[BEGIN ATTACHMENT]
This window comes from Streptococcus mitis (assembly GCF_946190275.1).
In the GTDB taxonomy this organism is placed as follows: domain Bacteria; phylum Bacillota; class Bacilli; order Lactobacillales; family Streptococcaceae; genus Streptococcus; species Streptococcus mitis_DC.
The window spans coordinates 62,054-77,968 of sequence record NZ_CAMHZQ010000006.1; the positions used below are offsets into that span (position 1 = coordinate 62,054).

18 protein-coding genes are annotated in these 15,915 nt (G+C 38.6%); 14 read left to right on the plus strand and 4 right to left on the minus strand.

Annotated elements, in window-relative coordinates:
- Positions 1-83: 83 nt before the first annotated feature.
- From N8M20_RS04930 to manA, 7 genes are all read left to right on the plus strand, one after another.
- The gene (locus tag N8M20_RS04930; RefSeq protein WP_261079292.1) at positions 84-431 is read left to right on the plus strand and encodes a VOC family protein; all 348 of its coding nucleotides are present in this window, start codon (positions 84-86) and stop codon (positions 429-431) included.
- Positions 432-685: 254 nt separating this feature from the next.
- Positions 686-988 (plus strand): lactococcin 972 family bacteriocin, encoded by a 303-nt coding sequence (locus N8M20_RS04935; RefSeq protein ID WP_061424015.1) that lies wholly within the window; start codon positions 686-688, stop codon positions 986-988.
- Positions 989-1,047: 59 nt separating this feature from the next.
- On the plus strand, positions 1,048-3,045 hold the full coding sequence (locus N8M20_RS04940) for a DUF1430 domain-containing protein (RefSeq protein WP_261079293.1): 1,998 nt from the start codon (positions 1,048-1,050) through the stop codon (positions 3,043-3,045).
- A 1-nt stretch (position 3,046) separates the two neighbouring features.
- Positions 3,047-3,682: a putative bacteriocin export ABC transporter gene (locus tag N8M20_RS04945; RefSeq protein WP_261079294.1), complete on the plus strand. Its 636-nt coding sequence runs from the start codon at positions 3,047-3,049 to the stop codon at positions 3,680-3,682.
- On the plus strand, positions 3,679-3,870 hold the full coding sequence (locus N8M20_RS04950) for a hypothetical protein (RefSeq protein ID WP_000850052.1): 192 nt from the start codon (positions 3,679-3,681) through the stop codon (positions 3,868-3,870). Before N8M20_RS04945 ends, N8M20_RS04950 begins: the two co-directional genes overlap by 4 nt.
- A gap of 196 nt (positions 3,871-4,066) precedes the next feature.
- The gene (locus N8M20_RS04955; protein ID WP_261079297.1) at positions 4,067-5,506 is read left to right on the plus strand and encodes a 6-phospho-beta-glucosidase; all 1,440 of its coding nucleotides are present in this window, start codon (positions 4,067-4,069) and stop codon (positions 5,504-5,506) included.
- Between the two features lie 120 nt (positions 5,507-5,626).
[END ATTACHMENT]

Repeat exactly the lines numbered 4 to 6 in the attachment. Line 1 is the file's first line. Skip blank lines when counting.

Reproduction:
18 protein-coding genes are annotated in these 15,915 nt (G+C 38.6%); 14 read left to right on the plus strand and 4 right to left on the minus strand.

Annotated elements, in window-relative coordinates:
- Positions 1-83: 83 nt before the first annotated feature.